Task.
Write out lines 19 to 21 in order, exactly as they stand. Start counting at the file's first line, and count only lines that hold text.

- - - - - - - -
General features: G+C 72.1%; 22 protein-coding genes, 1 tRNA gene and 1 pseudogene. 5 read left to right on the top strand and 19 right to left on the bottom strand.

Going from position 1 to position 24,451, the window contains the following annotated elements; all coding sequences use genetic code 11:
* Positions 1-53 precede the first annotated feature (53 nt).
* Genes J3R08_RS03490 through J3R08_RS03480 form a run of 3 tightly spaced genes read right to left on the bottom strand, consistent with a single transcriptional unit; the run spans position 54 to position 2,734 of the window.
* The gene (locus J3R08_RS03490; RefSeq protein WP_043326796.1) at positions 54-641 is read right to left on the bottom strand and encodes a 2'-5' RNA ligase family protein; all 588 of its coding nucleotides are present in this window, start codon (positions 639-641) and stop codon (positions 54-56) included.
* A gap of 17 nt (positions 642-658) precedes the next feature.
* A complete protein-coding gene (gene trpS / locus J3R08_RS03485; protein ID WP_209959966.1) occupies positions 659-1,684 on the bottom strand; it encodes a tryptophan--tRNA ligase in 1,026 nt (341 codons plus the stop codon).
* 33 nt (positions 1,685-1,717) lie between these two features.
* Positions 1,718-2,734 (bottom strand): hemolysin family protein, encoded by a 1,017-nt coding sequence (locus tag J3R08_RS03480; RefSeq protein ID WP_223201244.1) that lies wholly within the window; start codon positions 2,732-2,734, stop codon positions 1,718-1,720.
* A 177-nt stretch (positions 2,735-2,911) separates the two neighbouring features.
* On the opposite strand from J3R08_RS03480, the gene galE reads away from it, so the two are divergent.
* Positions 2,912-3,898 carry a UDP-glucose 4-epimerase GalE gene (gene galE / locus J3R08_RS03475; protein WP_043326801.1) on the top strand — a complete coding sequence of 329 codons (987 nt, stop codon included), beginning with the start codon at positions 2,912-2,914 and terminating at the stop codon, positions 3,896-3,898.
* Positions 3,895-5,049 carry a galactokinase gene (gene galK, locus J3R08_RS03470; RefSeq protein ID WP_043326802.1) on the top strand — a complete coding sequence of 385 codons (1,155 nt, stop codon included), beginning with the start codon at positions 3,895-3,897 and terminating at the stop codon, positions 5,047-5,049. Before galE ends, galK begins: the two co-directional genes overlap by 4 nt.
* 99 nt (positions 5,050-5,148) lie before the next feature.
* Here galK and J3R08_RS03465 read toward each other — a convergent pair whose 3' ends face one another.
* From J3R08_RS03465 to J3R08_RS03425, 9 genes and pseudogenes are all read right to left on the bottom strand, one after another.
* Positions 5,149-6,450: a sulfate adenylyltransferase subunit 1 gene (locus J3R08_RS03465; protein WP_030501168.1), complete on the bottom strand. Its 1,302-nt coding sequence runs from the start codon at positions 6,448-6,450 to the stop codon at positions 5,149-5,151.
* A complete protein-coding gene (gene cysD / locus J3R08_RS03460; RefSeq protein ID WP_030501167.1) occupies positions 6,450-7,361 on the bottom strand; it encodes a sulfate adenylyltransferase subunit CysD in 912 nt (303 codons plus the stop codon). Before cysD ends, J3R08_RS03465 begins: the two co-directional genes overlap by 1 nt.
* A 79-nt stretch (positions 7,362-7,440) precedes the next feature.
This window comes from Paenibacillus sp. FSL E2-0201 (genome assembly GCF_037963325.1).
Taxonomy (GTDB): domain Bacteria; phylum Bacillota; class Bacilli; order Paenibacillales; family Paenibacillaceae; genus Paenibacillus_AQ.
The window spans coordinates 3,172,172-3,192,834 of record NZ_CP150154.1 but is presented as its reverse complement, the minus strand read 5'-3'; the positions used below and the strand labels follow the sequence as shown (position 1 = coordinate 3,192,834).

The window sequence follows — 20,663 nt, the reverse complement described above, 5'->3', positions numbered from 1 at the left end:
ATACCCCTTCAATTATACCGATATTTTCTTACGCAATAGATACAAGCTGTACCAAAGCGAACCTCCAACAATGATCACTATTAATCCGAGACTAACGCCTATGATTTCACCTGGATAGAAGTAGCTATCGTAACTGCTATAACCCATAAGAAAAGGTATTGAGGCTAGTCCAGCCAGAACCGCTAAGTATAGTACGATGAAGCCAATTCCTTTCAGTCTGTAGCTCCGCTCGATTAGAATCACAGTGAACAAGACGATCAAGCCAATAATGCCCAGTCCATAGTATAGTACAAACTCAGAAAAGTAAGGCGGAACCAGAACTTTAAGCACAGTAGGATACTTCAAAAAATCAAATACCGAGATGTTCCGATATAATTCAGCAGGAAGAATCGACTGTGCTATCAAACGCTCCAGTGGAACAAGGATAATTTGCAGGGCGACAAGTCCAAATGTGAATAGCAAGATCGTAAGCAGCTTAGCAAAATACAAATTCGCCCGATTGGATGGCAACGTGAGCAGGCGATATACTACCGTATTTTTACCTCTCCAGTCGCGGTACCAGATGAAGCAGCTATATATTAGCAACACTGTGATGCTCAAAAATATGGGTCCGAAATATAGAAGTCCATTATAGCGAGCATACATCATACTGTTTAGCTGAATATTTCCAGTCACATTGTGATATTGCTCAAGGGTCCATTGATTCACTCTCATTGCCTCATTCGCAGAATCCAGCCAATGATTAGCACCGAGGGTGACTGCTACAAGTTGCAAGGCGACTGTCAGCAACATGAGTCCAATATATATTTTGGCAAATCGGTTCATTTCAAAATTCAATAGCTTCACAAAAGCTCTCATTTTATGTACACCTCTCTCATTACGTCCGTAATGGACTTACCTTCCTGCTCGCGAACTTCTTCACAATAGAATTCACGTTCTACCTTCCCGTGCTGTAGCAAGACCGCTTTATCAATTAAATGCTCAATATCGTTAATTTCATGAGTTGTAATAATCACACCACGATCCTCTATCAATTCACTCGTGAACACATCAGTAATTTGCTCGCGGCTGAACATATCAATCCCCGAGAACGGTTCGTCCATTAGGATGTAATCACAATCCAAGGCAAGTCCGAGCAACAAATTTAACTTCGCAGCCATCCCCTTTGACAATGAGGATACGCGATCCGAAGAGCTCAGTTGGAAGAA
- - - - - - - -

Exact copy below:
* A 79-nt stretch (positions 7,362-7,440) precedes the next feature.
This window comes from Paenibacillus sp. FSL E2-0201 (genome assembly GCF_037963325.1).
Taxonomy (GTDB): domain Bacteria; phylum Bacillota; class Bacilli; order Paenibacillales; family Paenibacillaceae; genus Paenibacillus_AQ.